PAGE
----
Blaser: Modern food feels like a steady diet of nothing

Randy Blaser
Randy Blaser

I love food, which you can probably tell just by looking at me.

It’s a lifelong love affair, yet I didn’t always look this way, which my doctor describes as obese on my chart.

The funny thing is, for the past 20 years, I’ve tried to eat right. No soda or at least diet soda only. No sugar in my coffee, no butter, no fats and so on. I’ve gone from 2 percent milk to 1 percent to skim.

And despite this change in diet over the long term, I am heavier now than I have ever been. What gives?

I am convinced that over the last 40 years, food that has changed more than anything.

I’m too lazy to bone up on the issue, so I’m going with my gut, so to speak. My old college roommate is a farmer, and his wife insists that modern food processing and farm factories are killing us.

I like old movies and old TV shows and thanks to YouTube it is easier then ever to watch. Everyone was a lot smaller and thinner back in the 1960s. Totie Fields was a 1960s comedian who made a living poking fun at her weight. Her jokes don’t sound that funny anymore because she just doesn’t look that fat compared to people today.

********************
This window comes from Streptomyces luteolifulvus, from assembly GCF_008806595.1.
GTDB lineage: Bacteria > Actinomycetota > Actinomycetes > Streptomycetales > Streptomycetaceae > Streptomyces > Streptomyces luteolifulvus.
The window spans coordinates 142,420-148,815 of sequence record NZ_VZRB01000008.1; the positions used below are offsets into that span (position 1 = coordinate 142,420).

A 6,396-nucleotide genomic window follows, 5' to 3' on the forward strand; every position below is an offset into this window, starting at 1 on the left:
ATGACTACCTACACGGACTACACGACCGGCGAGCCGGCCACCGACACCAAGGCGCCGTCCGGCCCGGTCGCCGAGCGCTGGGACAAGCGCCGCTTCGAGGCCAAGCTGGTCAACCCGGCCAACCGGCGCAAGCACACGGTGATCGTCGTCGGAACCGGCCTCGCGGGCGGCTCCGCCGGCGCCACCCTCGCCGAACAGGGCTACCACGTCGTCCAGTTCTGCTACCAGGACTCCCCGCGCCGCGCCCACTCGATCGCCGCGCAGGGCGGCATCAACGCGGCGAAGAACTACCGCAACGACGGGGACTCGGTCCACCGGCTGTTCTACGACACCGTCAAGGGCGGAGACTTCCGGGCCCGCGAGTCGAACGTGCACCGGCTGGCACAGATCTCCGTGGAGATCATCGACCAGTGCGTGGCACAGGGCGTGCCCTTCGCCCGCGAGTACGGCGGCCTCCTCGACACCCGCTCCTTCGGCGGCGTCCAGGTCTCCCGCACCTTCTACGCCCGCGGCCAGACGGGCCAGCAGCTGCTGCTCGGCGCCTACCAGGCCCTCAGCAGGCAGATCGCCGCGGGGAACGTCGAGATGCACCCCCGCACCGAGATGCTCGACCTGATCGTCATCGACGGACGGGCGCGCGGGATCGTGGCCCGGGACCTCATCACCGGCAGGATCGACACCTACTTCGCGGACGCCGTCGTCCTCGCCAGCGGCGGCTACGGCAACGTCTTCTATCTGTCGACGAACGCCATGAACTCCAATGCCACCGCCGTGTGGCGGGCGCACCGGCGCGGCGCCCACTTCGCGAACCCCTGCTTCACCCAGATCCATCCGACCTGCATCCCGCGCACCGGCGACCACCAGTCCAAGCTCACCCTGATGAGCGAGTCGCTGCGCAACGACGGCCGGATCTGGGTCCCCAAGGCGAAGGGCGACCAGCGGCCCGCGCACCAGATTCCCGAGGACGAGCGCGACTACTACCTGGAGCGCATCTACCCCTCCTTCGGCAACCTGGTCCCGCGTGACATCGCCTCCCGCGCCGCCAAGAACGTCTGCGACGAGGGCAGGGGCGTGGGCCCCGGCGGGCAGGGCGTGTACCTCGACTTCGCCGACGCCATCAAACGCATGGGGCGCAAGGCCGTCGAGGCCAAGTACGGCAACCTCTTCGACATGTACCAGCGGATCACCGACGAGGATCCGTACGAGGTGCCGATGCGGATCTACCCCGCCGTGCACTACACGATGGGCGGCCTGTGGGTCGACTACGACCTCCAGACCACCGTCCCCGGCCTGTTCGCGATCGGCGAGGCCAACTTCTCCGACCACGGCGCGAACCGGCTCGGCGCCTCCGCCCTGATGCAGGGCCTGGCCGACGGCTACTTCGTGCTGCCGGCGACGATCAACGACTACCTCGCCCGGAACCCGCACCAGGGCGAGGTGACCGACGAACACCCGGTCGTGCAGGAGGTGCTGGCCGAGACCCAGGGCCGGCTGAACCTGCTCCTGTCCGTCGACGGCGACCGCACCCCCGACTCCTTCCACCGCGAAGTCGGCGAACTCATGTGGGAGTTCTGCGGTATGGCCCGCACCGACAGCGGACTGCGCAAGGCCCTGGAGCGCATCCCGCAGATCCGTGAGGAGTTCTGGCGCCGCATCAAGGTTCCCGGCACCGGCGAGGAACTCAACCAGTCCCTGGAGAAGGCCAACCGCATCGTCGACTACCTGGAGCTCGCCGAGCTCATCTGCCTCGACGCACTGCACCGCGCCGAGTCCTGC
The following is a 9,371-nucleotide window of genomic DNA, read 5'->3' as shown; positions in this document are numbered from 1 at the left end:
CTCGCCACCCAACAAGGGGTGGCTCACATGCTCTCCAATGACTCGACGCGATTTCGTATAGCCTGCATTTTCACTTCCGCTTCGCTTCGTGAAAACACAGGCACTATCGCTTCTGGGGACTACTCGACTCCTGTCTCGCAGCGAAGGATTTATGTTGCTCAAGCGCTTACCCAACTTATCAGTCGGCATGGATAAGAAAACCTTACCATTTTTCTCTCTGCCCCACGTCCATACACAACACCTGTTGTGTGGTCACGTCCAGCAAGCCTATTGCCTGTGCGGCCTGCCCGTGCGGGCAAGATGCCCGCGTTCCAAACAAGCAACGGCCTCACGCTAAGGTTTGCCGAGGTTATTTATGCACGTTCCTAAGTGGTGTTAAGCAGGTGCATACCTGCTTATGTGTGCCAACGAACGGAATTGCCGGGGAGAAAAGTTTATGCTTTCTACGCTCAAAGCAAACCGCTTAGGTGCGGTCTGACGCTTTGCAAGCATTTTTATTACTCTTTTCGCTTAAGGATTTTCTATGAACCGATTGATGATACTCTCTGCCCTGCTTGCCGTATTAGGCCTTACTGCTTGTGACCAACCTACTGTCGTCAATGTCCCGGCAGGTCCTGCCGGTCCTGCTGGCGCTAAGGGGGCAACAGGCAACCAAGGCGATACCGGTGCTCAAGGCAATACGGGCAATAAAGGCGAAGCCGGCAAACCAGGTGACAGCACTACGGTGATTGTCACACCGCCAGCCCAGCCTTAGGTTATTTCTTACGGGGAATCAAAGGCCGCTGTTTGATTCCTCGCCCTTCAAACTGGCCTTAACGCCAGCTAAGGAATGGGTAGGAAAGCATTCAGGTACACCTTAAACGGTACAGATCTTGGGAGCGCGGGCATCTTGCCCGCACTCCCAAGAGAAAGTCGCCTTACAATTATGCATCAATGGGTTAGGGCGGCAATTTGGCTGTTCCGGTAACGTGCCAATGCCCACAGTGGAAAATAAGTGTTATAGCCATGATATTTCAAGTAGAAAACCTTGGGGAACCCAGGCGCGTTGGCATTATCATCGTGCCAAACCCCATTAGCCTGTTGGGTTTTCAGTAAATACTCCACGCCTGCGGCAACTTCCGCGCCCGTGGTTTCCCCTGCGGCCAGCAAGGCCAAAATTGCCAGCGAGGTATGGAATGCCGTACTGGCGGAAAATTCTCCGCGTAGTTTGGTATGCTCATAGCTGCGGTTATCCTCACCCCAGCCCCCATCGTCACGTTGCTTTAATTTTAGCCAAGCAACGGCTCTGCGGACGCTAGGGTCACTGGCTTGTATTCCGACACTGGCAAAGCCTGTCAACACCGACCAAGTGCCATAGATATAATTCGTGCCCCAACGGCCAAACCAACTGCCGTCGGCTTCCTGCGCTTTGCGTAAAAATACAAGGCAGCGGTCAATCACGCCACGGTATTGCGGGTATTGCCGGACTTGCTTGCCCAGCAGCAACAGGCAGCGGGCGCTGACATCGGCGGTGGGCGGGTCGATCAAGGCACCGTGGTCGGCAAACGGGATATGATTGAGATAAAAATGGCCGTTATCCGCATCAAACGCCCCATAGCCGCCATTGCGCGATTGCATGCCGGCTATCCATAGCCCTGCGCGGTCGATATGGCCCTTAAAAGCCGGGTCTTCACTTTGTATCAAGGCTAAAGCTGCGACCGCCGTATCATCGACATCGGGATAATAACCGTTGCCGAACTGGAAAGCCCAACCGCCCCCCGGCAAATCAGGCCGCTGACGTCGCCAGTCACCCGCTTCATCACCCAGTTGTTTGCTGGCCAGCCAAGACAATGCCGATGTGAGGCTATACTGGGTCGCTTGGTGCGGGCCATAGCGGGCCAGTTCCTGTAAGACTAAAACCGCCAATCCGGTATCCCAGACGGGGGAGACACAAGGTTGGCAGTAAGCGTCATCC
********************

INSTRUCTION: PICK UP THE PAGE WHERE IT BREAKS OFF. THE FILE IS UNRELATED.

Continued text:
So I’m thinking of going back to a 1960s diet. I’ve heard of South Beach and the Paleo diet. So why not the ’60s, when everyone was so much thinner?

I drank soda back then, but only in 8-ounce servings. That’s enough, isn’t it?

And I ate plenty of fruits back then, but only in season. Fruits just couldn’t be preserved to be shipped all over the world all-year round. Carrots came in bunches, not bags.

Maybe the preservatives they put in foods today are killing us?

Shopping was different, too. A shopping excursion for my mom meant stopping at the butcher, then the fruit and vegetable stand and then the bakery. Today, everything is available at one convenient place, thanks to food processing and preservatives.

I was at the grocery store yesterday, trying to decide what free range and cage free chickens meant and why they cost so much compared to other chickens and thinking maybe I should just raise chickens. I turned the corner and saw a new bottled drink billed as filled with anti-oxidants.

That’s when it hit me. We eat one thing and put the poisons in, and take something else to get the poisons out.

That’s when I decided to chuck it. I went to the dairy case and put real butter in my cart and a gallon of whole milk. As soon as I finish this column, I’m going to the bakery.

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